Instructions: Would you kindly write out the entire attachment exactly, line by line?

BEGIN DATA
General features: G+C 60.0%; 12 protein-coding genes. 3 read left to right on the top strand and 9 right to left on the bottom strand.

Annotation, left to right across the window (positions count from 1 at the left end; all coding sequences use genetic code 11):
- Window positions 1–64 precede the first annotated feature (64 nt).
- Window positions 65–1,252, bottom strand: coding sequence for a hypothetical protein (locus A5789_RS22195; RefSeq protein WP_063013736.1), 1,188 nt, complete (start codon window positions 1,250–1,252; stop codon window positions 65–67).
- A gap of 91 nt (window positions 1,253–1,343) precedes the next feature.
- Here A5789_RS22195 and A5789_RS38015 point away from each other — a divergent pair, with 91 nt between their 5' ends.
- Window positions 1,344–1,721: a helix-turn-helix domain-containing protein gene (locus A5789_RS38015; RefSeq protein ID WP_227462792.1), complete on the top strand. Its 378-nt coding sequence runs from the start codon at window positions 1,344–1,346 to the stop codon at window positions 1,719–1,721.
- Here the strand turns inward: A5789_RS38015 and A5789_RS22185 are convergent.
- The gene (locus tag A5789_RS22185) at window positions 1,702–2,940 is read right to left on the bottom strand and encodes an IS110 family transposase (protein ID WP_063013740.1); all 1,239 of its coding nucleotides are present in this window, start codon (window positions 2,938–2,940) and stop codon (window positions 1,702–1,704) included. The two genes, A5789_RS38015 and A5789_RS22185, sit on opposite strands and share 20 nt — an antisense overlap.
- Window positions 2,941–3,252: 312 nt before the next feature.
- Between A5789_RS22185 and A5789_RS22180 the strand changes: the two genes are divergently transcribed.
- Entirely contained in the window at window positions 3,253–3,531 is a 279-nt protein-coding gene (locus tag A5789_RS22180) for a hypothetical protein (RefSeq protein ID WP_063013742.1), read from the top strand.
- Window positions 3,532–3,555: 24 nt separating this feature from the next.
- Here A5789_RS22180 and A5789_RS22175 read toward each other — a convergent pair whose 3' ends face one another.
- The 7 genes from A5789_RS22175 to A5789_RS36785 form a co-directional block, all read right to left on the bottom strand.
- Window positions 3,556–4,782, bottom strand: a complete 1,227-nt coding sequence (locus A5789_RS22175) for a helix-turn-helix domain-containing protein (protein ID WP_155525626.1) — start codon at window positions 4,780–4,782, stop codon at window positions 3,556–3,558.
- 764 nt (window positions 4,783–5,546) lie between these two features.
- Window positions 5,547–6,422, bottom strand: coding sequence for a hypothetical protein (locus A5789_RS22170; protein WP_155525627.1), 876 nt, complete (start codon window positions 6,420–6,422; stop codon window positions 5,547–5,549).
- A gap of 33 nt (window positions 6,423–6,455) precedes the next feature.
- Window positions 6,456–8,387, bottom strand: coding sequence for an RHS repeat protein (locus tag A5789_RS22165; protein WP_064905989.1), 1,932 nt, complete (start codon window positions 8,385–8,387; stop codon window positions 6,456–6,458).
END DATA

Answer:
General features: G+C 60.0%; 12 protein-coding genes. 3 read left to right on the top strand and 9 right to left on the bottom strand.

Annotation, left to right across the window (positions count from 1 at the left end; all coding sequences use genetic code 11):
- Window positions 1–64 precede the first annotated feature (64 nt).
- Window positions 65–1,252, bottom strand: coding sequence for a hypothetical protein (locus A5789_RS22195; RefSeq protein WP_063013736.1), 1,188 nt, complete (start codon window positions 1,250–1,252; stop codon window positions 65–67).
- A gap of 91 nt (window positions 1,253–1,343) precedes the next feature.
- Here A5789_RS22195 and A5789_RS38015 point away from each other — a divergent pair, with 91 nt between their 5' ends.
- Window positions 1,344–1,721: a helix-turn-helix domain-containing protein gene (locus A5789_RS38015; RefSeq protein ID WP_227462792.1), complete on the top strand. Its 378-nt coding sequence runs from the start codon at window positions 1,344–1,346 to the stop codon at window positions 1,719–1,721.
- Here the strand turns inward: A5789_RS38015 and A5789_RS22185 are convergent.
- The gene (locus tag A5789_RS22185) at window positions 1,702–2,940 is read right to left on the bottom strand and encodes an IS110 family transposase (protein ID WP_063013740.1); all 1,239 of its coding nucleotides are present in this window, start codon (window positions 2,938–2,940) and stop codon (window positions 1,702–1,704) included. The two genes, A5789_RS38015 and A5789_RS22185, sit on opposite strands and share 20 nt — an antisense overlap.
- Window positions 2,941–3,252: 312 nt before the next feature.
- Between A5789_RS22185 and A5789_RS22180 the strand changes: the two genes are divergently transcribed.
- Entirely contained in the window at window positions 3,253–3,531 is a 279-nt protein-coding gene (locus tag A5789_RS22180) for a hypothetical protein (RefSeq protein ID WP_063013742.1), read from the top strand.
- Window positions 3,532–3,555: 24 nt separating this feature from the next.
- Here A5789_RS22180 and A5789_RS22175 read toward each other — a convergent pair whose 3' ends face one another.
- The 7 genes from A5789_RS22175 to A5789_RS36785 form a co-directional block, all read right to left on the bottom strand.
- Window positions 3,556–4,782, bottom strand: a complete 1,227-nt coding sequence (locus A5789_RS22175) for a helix-turn-helix domain-containing protein (protein ID WP_155525626.1) — start codon at window positions 4,780–4,782, stop codon at window positions 3,556–3,558.
- 764 nt (window positions 4,783–5,546) lie between these two features.
- Window positions 5,547–6,422, bottom strand: coding sequence for a hypothetical protein (locus A5789_RS22170; protein WP_155525627.1), 876 nt, complete (start codon window positions 6,420–6,422; stop codon window positions 5,547–5,549).
- A gap of 33 nt (window positions 6,423–6,455) precedes the next feature.
- Window positions 6,456–8,387, bottom strand: coding sequence for an RHS repeat protein (locus tag A5789_RS22165; protein WP_064905989.1), 1,932 nt, complete (start codon window positions 8,385–8,387; stop codon window positions 6,456–6,458).